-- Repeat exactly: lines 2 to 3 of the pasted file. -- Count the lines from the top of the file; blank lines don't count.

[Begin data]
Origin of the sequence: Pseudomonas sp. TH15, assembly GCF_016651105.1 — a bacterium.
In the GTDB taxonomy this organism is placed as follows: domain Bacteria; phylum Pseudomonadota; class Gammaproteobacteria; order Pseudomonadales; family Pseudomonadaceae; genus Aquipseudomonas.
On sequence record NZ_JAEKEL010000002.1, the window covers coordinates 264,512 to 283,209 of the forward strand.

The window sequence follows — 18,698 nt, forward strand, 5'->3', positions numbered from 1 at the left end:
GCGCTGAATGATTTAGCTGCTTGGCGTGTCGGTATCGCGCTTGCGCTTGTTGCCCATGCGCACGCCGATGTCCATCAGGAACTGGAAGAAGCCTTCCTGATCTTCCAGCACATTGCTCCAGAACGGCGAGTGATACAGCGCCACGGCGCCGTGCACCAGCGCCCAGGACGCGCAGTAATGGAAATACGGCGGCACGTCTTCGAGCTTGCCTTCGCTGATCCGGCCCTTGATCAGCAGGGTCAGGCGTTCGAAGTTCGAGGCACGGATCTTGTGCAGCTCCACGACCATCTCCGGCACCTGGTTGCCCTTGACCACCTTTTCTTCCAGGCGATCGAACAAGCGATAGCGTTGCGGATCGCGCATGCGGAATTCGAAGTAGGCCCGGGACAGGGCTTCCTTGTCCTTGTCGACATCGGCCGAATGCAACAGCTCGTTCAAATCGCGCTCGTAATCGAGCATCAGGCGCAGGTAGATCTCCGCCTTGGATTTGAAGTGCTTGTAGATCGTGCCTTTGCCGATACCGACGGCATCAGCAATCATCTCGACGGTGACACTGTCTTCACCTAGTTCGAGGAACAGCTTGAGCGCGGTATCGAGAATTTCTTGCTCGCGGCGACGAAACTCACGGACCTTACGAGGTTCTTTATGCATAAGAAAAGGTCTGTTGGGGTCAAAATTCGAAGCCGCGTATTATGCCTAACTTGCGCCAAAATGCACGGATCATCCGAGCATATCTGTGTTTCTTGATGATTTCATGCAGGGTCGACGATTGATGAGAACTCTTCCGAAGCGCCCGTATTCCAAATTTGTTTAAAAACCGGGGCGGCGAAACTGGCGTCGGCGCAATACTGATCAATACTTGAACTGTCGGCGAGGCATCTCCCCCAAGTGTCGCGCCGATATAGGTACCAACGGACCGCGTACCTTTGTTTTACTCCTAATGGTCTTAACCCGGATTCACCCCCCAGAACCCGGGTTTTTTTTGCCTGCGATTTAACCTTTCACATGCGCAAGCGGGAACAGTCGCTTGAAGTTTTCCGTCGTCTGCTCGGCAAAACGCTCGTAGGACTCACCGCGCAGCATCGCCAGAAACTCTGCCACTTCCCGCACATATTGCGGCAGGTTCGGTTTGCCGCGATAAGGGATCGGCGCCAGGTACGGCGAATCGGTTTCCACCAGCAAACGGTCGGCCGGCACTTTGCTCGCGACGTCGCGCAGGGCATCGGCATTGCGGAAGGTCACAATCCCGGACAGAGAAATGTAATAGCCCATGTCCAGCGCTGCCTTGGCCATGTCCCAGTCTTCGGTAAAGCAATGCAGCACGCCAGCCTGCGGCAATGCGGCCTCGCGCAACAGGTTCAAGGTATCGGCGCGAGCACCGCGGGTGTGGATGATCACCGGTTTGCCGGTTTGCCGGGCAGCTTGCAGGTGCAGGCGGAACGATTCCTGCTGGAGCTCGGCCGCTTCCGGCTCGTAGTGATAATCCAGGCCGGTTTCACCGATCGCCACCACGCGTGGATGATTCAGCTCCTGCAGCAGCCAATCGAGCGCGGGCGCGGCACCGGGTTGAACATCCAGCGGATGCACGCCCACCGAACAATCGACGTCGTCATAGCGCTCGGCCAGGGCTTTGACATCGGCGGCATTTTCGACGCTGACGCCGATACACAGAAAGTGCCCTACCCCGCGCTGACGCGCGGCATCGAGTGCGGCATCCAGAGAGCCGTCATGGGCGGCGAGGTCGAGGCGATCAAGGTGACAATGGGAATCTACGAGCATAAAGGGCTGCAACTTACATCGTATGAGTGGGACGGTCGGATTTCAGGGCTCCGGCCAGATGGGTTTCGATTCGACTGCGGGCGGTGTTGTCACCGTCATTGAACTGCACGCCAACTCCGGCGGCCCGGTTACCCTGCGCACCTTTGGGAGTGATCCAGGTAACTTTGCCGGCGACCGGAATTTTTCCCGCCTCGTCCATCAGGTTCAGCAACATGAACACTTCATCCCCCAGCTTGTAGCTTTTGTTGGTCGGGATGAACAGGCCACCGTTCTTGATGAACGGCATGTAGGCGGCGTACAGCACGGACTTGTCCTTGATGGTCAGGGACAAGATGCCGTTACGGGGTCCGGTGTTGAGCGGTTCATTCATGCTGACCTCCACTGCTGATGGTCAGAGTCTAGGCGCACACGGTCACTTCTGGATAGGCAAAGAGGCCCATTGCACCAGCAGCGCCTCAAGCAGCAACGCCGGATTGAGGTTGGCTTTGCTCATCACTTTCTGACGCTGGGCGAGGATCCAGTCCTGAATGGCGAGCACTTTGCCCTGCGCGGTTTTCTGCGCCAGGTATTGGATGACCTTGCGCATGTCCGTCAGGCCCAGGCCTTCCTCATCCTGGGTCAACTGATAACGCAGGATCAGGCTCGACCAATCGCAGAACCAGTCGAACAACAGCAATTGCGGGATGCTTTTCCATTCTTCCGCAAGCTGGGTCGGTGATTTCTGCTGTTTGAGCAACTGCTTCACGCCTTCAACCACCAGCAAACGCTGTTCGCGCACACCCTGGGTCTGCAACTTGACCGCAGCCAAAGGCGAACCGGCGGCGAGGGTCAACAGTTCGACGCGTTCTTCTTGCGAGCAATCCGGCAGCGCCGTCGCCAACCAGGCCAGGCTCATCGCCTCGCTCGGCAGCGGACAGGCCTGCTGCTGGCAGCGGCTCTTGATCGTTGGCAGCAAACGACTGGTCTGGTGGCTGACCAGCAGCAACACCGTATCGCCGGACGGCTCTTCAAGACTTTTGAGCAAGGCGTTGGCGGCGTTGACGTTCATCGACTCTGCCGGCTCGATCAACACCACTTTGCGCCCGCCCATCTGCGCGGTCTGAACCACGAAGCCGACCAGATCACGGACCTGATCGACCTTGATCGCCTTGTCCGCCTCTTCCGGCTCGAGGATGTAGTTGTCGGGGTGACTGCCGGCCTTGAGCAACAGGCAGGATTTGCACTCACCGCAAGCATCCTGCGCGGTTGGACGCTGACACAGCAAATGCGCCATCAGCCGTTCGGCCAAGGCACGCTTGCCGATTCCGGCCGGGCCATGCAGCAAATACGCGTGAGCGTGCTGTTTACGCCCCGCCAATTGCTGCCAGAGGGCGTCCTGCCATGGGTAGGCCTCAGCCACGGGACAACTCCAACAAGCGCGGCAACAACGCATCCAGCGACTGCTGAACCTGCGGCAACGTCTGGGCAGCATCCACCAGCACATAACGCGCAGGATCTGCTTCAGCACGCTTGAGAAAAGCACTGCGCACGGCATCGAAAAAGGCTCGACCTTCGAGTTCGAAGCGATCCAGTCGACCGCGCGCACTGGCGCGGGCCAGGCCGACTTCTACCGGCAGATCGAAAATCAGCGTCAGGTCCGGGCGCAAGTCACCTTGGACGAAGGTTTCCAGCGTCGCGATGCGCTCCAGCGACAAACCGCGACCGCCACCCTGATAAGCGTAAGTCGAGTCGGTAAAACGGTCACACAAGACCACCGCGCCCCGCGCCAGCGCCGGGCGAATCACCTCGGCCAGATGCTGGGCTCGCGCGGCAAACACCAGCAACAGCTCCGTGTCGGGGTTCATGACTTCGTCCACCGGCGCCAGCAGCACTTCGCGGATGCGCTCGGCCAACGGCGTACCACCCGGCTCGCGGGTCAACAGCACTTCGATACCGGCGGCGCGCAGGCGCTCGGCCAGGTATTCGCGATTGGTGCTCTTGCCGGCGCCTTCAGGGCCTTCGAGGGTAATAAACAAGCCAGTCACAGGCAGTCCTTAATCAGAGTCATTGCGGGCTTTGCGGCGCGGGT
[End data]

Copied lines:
In the GTDB taxonomy this organism is placed as follows: domain Bacteria; phylum Pseudomonadota; class Gammaproteobacteria; order Pseudomonadales; family Pseudomonadaceae; genus Aquipseudomonas.
On sequence record NZ_JAEKEL010000002.1, the window covers coordinates 264,512 to 283,209 of the forward strand.